Thursday, June 30, 2016


In one large, faded green metal cabinet in my garage, one-hundred-and fifty-nine copies of my book The Oy Way fill up nearly two shelves. That number is the result of two major errors by Amazon’s publishing arm, Create Space.

When The Oy Way began selling well at bookstores, museums and other outlets around the country, I thought about submitting another printing order. I had also sold copies to many individuals on my own mailing lists, and after making presentations at bookstores, libraries, cultural events, health retreats, and at religious and secular gatherings.

I finally ordered more copies from Create Space, to match the ones I had already received and sold. Unfortunately, they first produced a batch of books that left off the last page. I contacted them, and they said “no problem,” and promised to send me a duplicate order immediately. When I asked who would be paying for the shipment back to the plant, I was told to just keep the books and do whatever I wanted to with them.

When the replacement shipment arrived, it too had a minor printing discrepancy, and I called Create Space once more. They apologized, promised to send a correct printing, and advised me that the incorrect books were mine to do with what I wanted to do.

What remains from those two shipments, are the copies that sit in the cabinet. They are in fine shape, and I primarily give them away as gifts, or sell them to individuals who request them directly from me.

One table tennis player, who bought a copy two years ago, loudly exclaims whenever he sees me, “How’s the Oy Way Man?” When he did so a few months ago at a Southern California table tennis tournament, a woman standing by misheard what he said, and started dancing about in a circle, semi-shouting, “Oy Vey! Oy Vey! Oy Vey!”

My wife and I just purchased two cemetery plots in Santa Cruz, and I have requested that neither the book’s title nor the dancing woman’s words, be inscribed on my gravestone.

I have put the majority of materials connected with The Oy Way, into file folders that now reside in a large plastic container in the garage. I have kept the main selling information in a nearby filing cabinet in my writing room. I would like to either sell the book outright to another publisher, or let them promote and sell it to the public, and I would garner a royalty on each sale.

However, recently there seems to be renewed interest in The Oy Way, and in several diverse ways. Earlier this year, I received a voice mail message from Debbie at J. Levine Co., a prominent New York City Jewish bookstore. It was in response to an email I had sent to its owner last August, regarding a five-book consignment delivered to them in February 2012. Debbie said that they had sold two copies of the book, and the Los Gatos Alef Bet Jewish bookstore, regularly sells a copy or two.  I just spoke with Hiroko Nogami-Rosen, who owns the Dayenu Bookstore in San Francisco’s Jewish Community Center, and she said that she sold out the four books I personally delivered to her, and wants four more.  It’s a 150 mile round trip from my home, and I promised I’d deliver the books the next time I’m in the city, and would autograph them in Yiddish, as I have done in the past with all local bookstores.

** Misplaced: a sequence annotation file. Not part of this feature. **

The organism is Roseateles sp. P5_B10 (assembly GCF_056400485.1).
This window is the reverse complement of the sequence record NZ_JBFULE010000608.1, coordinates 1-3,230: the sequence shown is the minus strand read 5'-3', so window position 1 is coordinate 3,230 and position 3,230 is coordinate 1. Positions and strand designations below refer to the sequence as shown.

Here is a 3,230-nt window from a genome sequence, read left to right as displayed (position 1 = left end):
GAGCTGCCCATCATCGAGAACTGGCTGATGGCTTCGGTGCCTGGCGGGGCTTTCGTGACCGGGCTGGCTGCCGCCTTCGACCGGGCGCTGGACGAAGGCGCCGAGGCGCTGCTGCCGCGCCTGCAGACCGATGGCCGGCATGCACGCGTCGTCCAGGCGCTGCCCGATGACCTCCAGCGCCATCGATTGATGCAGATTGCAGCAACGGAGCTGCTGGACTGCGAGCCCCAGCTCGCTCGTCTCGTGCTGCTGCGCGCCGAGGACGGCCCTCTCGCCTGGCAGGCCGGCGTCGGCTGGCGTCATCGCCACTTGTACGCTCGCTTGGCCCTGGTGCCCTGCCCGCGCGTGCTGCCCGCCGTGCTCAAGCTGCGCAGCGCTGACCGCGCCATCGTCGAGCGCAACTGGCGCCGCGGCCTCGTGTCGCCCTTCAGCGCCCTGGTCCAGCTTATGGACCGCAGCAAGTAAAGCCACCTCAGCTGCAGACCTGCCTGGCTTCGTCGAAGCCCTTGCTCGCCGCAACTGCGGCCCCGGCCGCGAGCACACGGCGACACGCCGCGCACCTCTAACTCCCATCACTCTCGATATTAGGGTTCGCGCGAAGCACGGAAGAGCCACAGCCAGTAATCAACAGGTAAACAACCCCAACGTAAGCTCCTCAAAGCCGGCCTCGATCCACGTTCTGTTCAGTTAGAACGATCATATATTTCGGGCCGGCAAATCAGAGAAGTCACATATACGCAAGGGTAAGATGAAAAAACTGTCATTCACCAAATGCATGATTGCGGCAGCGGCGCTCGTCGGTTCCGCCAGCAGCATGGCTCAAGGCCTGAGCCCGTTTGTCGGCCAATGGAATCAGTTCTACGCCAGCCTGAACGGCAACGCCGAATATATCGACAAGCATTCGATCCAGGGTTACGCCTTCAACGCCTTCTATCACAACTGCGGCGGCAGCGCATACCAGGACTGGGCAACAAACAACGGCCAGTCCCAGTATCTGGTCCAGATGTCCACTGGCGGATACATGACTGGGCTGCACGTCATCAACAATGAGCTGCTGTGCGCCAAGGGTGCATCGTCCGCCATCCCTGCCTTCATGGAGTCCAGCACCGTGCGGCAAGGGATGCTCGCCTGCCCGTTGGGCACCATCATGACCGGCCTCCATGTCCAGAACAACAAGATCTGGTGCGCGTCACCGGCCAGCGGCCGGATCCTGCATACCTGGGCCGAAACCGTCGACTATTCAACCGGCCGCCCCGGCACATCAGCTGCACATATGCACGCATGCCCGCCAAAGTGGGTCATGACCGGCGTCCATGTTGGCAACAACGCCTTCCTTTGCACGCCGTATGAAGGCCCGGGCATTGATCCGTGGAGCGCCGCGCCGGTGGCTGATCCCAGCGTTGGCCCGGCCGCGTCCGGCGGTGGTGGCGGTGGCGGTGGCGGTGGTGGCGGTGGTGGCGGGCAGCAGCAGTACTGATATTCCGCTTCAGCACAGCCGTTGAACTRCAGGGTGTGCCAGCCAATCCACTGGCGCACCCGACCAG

A week ago, I received a notice from Amazon, that they had deposited monies in my Cogitator Publications business account, for books that they had sold.

Today I received a phone call from the office of an Ophthalmologist surgeon in town, saying that they had cash for me from the sale of The Oy Way, which they had displayed on their counter.

The renewed interest in The Oy Way will not push me into early retirement, for that was accomplished quite a while ago.

Although these sales may give the false impression that I am being inundated with moneys, the truth is that I receive a sort-of-monthly $10.47 check from the Alef Bet Bookstore. Sadly, today is the last day before they go out of business, forced out by the Internet. Ironically Amazon, “the forcer,” is starting to build brick bookstores.

The two books sold by Amazon added a combined total of $13.42 to my business checking account, and when I called Debbie at Levine’s, she said she’d let the bookkeeper know that I was interested in finding out when, and if, I would be receiving any payment for the sale of two books.

The copy sold at the Ophthalmologist’s will provide me with $14.95 in cold hard cash, and I will probably buy lunch with it for my Ophthalmologist cousin.

I will make a decent effort and try to sell the book to a publishing house, but if that doesn’t work, it’s time to finish my second book, My Incredible Odyssey. It’s based on my travels around the world after my parents died six weeks apart, and that was just thirty-five years ago this summer.

Lest I forget, I have four copies of The Oy Way in my writing room, two in each of our cars, and they are all autographed in Yiddish.

Zayt Mir Gezunt

Use Yiddish while doing mind and body calming exercises found in The Oy Way — Following the Path of Most Resistance, by going here. They are especially helpful at deadline times.

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